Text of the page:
Uganda’s President Yoweri Museveni has been battling a public relations nightmare after the passing of his country’s Anti-Homosexuality Act, with officials saying that the law was misunderstood earlier this summer. President Museveni, feeling the economic pressure of the trade sanctions and halted international donations, is considering taking a new look at the controversial law.
The New Vision newspaper, a leading publication in Uganda, ran an editorial from President Museveni. While the leader did not back away from his stance that homosexuality was wrong, he did caution that the nation would struggle to battle trade blockades and could damage the country’s bottom line.
From New Vision:
We should also punish harshly those who engage in homosexual prostitution (homosexuals recruiting non-homosexuals for money). My problem, however, were those who were born like that. You cannot punish somebody for the way he was born even when he/she is a deviant.
Later on, our scientists argued that all homosexuality was by nurture not nature. On the basis of that, I agreed to sign the Bill although some people still contest that understanding. I was also provoked into signing the Bill by the arrogant approach of some foreign governments.
After signing the Bill, there was a lot of happiness among the Ugandans as well as other Africans although there was a lot of hostility from the bulk of western governments. Some cut off “aid”, etc. We were, of course, not moved because a country like Uganda should not need “aid” if only all our people could wake up and work hard and diligently. In spite of cutting “aid”, our economy grew by 4.7% last financial year, the crisis in South Sudan notwithstanding.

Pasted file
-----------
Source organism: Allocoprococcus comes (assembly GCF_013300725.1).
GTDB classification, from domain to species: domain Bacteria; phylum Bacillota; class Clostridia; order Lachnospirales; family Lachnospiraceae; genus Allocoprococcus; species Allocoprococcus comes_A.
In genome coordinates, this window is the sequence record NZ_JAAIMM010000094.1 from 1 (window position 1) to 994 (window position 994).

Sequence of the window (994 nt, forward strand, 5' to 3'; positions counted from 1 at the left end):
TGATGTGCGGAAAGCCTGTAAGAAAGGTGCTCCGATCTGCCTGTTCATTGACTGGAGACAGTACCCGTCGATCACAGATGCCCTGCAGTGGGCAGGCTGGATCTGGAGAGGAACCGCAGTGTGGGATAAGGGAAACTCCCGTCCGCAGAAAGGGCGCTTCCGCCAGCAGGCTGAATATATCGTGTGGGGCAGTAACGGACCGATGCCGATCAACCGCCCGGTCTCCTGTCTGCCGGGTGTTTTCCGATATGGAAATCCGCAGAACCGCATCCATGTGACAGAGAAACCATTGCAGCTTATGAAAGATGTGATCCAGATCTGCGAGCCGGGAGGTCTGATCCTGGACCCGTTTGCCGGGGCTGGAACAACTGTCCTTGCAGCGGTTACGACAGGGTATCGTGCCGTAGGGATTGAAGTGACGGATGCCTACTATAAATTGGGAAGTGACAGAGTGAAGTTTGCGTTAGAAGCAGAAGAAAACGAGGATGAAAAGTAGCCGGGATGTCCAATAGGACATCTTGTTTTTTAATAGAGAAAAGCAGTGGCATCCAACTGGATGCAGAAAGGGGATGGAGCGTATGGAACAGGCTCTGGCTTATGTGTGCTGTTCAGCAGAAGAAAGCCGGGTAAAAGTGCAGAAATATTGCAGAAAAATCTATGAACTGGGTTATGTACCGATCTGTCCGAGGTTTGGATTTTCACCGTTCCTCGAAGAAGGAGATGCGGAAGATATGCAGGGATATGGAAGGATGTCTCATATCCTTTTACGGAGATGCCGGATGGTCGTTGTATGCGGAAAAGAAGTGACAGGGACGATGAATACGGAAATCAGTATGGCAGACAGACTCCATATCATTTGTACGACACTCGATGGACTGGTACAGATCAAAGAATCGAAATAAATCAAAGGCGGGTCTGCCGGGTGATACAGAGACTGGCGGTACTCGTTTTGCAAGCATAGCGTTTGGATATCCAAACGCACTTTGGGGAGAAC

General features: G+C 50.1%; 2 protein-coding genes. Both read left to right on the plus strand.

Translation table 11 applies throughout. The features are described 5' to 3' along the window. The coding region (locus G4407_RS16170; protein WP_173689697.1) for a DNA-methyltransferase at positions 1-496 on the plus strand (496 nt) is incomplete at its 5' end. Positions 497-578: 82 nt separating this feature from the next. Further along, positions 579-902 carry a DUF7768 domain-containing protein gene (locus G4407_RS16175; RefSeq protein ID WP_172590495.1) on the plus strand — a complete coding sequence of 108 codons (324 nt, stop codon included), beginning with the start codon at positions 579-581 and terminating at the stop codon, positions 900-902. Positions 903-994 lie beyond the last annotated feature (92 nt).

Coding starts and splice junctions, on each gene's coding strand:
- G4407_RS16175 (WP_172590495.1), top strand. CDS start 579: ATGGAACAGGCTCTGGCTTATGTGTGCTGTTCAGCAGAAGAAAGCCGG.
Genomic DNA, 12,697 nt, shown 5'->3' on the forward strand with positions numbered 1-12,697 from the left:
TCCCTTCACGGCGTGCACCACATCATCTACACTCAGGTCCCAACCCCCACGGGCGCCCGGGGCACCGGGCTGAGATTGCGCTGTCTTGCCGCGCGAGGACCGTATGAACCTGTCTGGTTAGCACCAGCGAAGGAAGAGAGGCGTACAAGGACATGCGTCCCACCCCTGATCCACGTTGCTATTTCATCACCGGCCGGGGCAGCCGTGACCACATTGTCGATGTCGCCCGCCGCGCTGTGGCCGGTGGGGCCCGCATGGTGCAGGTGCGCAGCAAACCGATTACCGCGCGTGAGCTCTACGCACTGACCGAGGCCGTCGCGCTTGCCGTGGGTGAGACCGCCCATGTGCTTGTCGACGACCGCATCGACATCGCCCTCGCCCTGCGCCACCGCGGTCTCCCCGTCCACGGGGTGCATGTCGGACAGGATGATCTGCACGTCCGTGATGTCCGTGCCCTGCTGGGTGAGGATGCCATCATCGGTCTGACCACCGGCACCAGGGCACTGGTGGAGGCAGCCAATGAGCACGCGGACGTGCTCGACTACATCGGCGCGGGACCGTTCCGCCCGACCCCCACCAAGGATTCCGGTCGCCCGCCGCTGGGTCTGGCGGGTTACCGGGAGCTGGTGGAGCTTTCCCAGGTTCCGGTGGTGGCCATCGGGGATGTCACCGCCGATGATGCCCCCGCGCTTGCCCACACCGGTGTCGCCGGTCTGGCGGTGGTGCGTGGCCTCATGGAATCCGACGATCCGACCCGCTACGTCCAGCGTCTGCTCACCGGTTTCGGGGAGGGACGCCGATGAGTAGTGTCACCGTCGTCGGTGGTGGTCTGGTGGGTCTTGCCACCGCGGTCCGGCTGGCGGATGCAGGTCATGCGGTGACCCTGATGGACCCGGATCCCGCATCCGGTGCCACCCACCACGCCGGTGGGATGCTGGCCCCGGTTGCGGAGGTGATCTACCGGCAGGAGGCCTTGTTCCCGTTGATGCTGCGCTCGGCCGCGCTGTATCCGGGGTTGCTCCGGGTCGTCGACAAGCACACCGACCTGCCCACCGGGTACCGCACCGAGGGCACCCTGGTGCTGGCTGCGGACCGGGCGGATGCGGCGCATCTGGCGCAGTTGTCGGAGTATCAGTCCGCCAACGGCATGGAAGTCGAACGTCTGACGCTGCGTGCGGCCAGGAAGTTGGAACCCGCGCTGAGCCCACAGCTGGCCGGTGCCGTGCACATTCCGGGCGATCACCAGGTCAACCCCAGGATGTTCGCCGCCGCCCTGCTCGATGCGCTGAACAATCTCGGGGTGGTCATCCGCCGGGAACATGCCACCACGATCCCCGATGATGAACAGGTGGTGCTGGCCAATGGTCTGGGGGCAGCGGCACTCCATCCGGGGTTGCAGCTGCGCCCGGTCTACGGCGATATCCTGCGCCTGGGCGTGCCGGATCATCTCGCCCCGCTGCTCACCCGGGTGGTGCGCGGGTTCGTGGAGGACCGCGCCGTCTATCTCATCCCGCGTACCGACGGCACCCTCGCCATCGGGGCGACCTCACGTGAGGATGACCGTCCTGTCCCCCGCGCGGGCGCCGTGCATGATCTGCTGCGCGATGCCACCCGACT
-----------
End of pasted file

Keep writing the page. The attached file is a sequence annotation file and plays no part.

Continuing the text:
That crisis caused more problems for the economy of Uganda than the “aid” cuts. Soon, however, a more serious problem cropped up — the possibility of trade boycott by Western companies under the pressure of the homosexual lobbies in the West.
I came to know this when I hosted a huge delegation of Asian and European companies that are involved in textiles. They pointed out to me what I was already picking from other sources. This is the fact that the wages in China are going up and, therefore, China is becoming less competitive for certain types of factories e.g. manufacturing of textiles.
Analysis of President Museveni’s editorial suggests that the country’s ability to trade with foreign countries, especially more liberal nations tolerant of the LGBT community, has been been undermined by the law he put into effect this past February.
In the conclusion of the letter, President Museveni has asked global leaders to hold audience with him and has held talks with the Hon. David Bahati of his Parliament, the author of the anti-homosexuality law, on ways to move the country forward. A debate on the issue could be forthcoming.
Photo: Russell Watkins/Department for International Development; Attribution-ShareAlike 2.0 Generic
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